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LMGP Seminar - 23/06/2016 - Mari-Ann Einarsrud

Published on June 16, 2016
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Seminar June 23, 2016
Grenoble INP - Phelma
Laboratoire LMGP
3 parvis Louis Néel - 38000 Grenoble
Accès : TRAM B arrêt Cité internationale
Free entrance - No registration
11:00 h - 2ème étage - salle de séminaire

Hierarchical PbTiO3 Nanostructures Grown by Self-Orientation

Professor Mari-Ann Einarsrud

Department of Materials Science and Engineering

NTNU Norwegian University of Science and Technology Trondheim, Norway

 

Abstract

Nanorods and nanostructures of ferroelectric perovskites have recently been studied with increasing intensity due to their potential use in non-volatile ferroelectric random access memory, nano-electromechanical systems, energy-harvesting devices and advanced sensors [1]. This presentation describes hydrothermal synthesis of different hierarchical nanostructures of PbTiO3 and discusses mechanisms for the particular growth of the nanostructures.

An amorphous lead titanate precursor mixed with sodium dodecyl­benzene­sulfonate surfactant was used during the hydrothermal synthesis. Novel bur-like hierarchical nanostructures of PbTiO3 were formed without the use of substrates [2]. The bur-like nanostructures exhibit a microsphere core with an outer shell of nanorods. The nanorods were between 50 nm and 100 nm in diameter and from several hundreds nm up to 2 mm in length. The growth of the bur-like nanostructures is proposed to be a two-step process with agglomeration of PbTiO3 nanoparticles in the first step, followed by the nanorod mesocrystal growth.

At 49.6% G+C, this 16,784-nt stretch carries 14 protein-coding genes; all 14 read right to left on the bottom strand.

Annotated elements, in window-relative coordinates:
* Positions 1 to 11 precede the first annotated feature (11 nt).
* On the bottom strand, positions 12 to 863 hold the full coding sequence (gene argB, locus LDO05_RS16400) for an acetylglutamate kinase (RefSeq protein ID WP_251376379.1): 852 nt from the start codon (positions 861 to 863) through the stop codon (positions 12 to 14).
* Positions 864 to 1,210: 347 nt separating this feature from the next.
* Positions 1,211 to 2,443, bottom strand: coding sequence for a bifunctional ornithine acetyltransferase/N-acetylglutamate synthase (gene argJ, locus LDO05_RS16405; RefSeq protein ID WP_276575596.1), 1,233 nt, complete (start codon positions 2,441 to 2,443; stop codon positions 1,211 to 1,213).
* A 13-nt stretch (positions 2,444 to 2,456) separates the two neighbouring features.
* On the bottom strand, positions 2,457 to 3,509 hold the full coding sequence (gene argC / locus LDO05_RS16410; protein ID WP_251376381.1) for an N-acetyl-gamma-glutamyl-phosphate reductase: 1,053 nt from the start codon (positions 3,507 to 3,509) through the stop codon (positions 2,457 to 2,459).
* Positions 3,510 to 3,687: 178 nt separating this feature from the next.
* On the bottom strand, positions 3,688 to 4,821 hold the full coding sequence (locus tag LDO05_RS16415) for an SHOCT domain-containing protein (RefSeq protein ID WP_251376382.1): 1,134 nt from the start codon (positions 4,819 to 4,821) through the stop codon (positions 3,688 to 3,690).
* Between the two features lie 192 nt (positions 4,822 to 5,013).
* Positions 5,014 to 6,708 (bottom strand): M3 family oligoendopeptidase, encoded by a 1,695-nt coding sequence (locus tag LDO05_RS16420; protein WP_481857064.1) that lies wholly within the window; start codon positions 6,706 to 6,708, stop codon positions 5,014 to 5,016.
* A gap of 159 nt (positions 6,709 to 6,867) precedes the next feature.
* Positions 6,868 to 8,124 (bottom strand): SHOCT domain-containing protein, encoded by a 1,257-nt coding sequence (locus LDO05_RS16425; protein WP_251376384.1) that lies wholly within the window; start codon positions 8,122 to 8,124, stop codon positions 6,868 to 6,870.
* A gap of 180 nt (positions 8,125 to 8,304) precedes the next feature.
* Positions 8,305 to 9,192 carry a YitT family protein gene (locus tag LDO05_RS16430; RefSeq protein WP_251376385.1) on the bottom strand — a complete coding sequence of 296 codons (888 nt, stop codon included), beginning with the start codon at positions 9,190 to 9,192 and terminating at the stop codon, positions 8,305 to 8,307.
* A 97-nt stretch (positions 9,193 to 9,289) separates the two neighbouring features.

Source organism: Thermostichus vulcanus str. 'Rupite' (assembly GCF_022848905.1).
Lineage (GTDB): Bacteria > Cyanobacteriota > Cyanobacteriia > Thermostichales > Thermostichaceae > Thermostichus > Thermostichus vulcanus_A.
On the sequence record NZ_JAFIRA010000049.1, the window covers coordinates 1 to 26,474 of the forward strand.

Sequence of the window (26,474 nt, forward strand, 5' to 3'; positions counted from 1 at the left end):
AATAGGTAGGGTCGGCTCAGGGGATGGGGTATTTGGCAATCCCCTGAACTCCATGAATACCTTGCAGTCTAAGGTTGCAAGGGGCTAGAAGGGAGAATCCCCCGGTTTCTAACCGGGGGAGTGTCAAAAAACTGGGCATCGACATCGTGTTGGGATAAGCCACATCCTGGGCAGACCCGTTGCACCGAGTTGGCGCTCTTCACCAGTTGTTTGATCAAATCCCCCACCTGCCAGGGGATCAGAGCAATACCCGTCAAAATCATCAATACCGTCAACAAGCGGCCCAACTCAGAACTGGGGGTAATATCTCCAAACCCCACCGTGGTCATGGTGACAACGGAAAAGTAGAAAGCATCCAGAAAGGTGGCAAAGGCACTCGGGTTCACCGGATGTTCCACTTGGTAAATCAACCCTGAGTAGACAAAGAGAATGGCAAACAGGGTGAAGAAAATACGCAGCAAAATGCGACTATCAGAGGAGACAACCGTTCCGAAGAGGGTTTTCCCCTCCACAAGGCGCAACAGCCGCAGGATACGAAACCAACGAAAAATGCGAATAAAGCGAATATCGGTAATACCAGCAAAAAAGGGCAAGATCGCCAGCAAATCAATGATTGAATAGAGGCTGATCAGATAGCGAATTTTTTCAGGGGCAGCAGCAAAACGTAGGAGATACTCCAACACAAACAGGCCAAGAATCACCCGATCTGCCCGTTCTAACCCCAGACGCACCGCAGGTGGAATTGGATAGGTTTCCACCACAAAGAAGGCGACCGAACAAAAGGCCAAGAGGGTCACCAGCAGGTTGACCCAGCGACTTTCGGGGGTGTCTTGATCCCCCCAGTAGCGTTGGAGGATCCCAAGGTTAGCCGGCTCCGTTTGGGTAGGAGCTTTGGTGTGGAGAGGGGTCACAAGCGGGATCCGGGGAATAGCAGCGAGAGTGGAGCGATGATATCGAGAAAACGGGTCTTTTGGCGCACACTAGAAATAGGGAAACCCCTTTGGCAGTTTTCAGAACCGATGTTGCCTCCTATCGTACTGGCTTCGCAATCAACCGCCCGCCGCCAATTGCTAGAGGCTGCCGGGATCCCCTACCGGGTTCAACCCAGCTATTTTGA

In the presence of SrTiO3 substrates, hierarchical arrays of ferroelectric lead titanate (PbTiO3) nanorods were grown on the substrates [3], see Fig. 1. Changing the crystallographic orientation of the substrate resulted in a systematic change in the orientation of the nanorods. The nanorods had a square cross-section of 35-400 nm and were up to 5 µm long. The nanorods were shown to grow in the [001] direction by self-assembly of cube-shaped or facetted nanocrystals into anisometric meso­crystals, which ripen into nanorods. The domain structure of the nanorods was studied by TEM and the polarization of the heat-treated nanorods could be successively switched in the direction perpendicular to the nanorod axis by piezoresponse force spectroscopy. This control of the polarization in PbTiO3 nanorods opens up possibilities of tailoring the ferroelectric properties and is therefore highly relevant for the use of ferroelectric nanorods in devices.

 

[1] P.M. Rørvik, T. Grande, and M.-A. Einarsrud, Adv. Mater., 23 4007-4034  (2011).

[2] G. Wang, R. Sæterli, P. M. Rørvik, A. T. J. van Helvoort, R. Holmestad, T. Grande and

M.-A. Einarsrud, Chem. Mater. 19 2213-2221 (2007).

[3] Fig. 1. SEM images of PbTiO3 nanorods grown hydrothermally on single-crystalline SrTiO3 substrates with different crystallographic directions. (a) (100)-orientation (b) (110)-orientation (c) (111)-orientation and (d) (100)-oriented SrTiO3 substrate inserted after 6 h synthesis.P.M. Rørvik, T. Grande, and M.-A. Einarsrud, J. Crystal Growth Design, 9 1979-1984 (2009).

 Fig. 1. SEM images of PbTiO3 nanorods grown hydrothermally on single-crystalline SrTiO3 substrates with different crystallographic directions. (a) (100)-orientation (b) (110)-orientation (c) (111)-orientation and (d) (100)-oriented SrTiO3 substrate inserted after 6 h synthesis.

 


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Date of update June 16, 2016

Univ. Grenoble Alpes